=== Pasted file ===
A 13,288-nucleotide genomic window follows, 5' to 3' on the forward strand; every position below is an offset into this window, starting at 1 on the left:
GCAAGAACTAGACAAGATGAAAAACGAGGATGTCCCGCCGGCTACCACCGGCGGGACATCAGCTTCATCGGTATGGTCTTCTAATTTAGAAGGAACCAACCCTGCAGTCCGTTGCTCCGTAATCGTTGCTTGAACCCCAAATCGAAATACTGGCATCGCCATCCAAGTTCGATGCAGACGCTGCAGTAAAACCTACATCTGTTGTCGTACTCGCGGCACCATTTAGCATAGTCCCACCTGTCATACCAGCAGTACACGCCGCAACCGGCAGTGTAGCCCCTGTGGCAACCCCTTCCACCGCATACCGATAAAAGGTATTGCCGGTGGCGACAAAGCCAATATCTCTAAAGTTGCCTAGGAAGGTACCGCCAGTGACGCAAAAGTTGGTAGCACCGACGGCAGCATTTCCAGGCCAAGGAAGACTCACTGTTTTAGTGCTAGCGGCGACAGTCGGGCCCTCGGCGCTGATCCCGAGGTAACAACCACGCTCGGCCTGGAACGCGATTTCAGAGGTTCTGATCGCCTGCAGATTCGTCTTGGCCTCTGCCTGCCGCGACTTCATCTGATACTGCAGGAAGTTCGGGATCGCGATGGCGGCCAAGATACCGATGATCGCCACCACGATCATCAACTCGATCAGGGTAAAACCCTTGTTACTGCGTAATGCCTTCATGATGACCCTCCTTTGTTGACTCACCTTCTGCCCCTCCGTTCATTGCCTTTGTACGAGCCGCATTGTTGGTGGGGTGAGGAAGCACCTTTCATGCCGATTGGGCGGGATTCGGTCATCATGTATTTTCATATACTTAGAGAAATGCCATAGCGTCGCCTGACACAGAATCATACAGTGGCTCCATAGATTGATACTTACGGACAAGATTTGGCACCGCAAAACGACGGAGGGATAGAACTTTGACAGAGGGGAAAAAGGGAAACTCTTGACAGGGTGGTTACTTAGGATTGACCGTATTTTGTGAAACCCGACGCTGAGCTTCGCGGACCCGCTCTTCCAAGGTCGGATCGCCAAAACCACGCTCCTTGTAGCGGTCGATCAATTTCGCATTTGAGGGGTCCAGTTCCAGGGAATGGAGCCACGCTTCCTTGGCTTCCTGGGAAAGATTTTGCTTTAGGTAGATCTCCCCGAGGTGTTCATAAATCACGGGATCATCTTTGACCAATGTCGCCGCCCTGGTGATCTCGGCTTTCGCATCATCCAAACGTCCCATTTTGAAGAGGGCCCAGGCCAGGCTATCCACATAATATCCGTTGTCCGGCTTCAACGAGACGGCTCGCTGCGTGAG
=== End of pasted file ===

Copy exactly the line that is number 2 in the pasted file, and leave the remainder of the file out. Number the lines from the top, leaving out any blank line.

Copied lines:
GCAAGAACTAGACAAGATGAAAAACGAGGATGTCCCGCCGGCTACCACCGGCGGGACATCAGCTTCATCGGTATGGTCTTCTAATTTAGAAGGAACCAACCCTGCAGTCCGTTGCTCCGTAATCGTTGCTTGAACCCCAAATCGAAATACTGGCATCGCCATCCAAGTTCGATGCAGACGCTGCAGTAAAACCTACATCTGTTGTCGTACTCGCGGCACCATTTAGCATAGTCCCACCTGTCATACCAGCAGTACACGCCGCAACCGGCAGTGTAGCCCCTGTGGCAACCCCTTCCACCGCATACCGATAAAAGGTATTGCCGGTGGCGACAAAGCCAATATCTCTAAAGTTGCCTAGGAAGGTACCGCCAGTGACGCAAAAGTTGGTAGCACCGACGGCAGCATTTCCAGGCCAAGGAAGACTCACTGTTTTAGTGCTAGCGGCGACAGTCGGGCCCTCGGCGCTGATCCCGAGGTAACAACCACGCTCGGCCTGGAACGCGATTTCAGAGGTTCTGATCGCCTGCAGATTCGTCTTGGCCTCTGCCTGCCGCGACTTCATCTGATACTGCAGGAAGTTCGGGATCGCGATGGCGGCCAAGATACCGATGATCGCCACCACGATCATCAACTCGATCAGGGTAAAACCCTTGTTACTGCGTAATGCCTTCATGATGACCCTCCTTTGTTGACTCACCTTCTGCCCCTCCGTTCATTGCCTTTGTACGAGCCGCATTGTTGGTGGGGTGAGGAAGCACCTTTCATGCCGATTGGGCGGGATTCGGTCATCATGTATTTTCATATACTTAGAGAAATGCCATAGCGTCGCCTGACACAGAATCATACAGTGGCTCCATAGATTGATACTTACGGACAAGATTTGGCACCGCAAAACGACGGAGGGATAGAACTTTGACAGAGGGGAAAAAGGGAAACTCTTGACAGGGTGGTTACTTAGGATTGACCGTATTTTGTGAAACCCGACGCTGAGCTTCGCGGACCCGCTCTTCCAAGGTCGGATCGCCAAAACCACGCTCCTTGTAGCGGTCGATCAATTTCGCATTTGAGGGGTCCAGTTCCAGGGAATGGAGCCACGCTTCCTTGGCTTCCTGGGAAAGATTTTGCTTTAGGTAGATCTCCCCGAGGTGTTCATAAATCACGGGATCATCTTTGACCAATGTCGCCGCCCTGGTGATCTCGGCTTTCGCATCATCCAAACGTCCCATTTTGAAGAGGGCCCAGGCCAGGCTATCCACATAATATCCGTTGTCCGGCTTCAACGAGACGGCTCGCTGCGTGAG